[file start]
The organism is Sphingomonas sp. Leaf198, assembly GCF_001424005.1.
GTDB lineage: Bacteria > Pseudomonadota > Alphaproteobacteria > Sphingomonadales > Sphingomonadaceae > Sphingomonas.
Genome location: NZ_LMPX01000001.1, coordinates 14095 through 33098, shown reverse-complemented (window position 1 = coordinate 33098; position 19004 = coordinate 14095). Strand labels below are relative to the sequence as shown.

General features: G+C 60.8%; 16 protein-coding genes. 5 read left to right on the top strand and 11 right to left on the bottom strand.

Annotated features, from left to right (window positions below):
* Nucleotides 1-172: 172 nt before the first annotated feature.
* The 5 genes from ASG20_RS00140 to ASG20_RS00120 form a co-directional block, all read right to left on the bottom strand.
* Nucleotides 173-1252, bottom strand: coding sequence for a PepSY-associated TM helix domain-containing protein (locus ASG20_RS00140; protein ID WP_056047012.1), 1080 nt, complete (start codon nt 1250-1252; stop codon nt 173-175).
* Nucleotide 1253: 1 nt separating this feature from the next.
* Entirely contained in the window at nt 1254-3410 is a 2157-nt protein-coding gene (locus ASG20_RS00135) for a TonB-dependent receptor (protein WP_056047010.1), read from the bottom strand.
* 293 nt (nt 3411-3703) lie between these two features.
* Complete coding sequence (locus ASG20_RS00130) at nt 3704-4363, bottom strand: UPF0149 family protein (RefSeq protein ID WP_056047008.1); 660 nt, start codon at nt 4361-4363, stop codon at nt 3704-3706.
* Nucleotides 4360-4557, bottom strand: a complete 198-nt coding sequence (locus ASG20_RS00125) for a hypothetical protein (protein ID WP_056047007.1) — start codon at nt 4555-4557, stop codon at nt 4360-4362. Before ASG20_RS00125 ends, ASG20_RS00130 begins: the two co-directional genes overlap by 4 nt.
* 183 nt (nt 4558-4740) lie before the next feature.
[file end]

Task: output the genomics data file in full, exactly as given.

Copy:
The organism is Sphingomonas sp. Leaf198, assembly GCF_001424005.1.
GTDB lineage: Bacteria > Pseudomonadota > Alphaproteobacteria > Sphingomonadales > Sphingomonadaceae > Sphingomonas.
Genome location: NZ_LMPX01000001.1, coordinates 14095 through 33098, shown reverse-complemented (window position 1 = coordinate 33098; position 19004 = coordinate 14095). Strand labels below are relative to the sequence as shown.

General features: G+C 60.8%; 16 protein-coding genes. 5 read left to right on the top strand and 11 right to left on the bottom strand.

Annotated features, from left to right (window positions below):
* Nucleotides 1-172: 172 nt before the first annotated feature.
* The 5 genes from ASG20_RS00140 to ASG20_RS00120 form a co-directional block, all read right to left on the bottom strand.
* Nucleotides 173-1252, bottom strand: coding sequence for a PepSY-associated TM helix domain-containing protein (locus ASG20_RS00140; protein ID WP_056047012.1), 1080 nt, complete (start codon nt 1250-1252; stop codon nt 173-175).
* Nucleotide 1253: 1 nt separating this feature from the next.
* Entirely contained in the window at nt 1254-3410 is a 2157-nt protein-coding gene (locus ASG20_RS00135) for a TonB-dependent receptor (protein WP_056047010.1), read from the bottom strand.
* 293 nt (nt 3411-3703) lie between these two features.
* Complete coding sequence (locus ASG20_RS00130) at nt 3704-4363, bottom strand: UPF0149 family protein (RefSeq protein ID WP_056047008.1); 660 nt, start codon at nt 4361-4363, stop codon at nt 3704-3706.
* Nucleotides 4360-4557, bottom strand: a complete 198-nt coding sequence (locus ASG20_RS00125) for a hypothetical protein (protein ID WP_056047007.1) — start codon at nt 4555-4557, stop codon at nt 4360-4362. Before ASG20_RS00125 ends, ASG20_RS00130 begins: the two co-directional genes overlap by 4 nt.
* 183 nt (nt 4558-4740) lie before the next feature.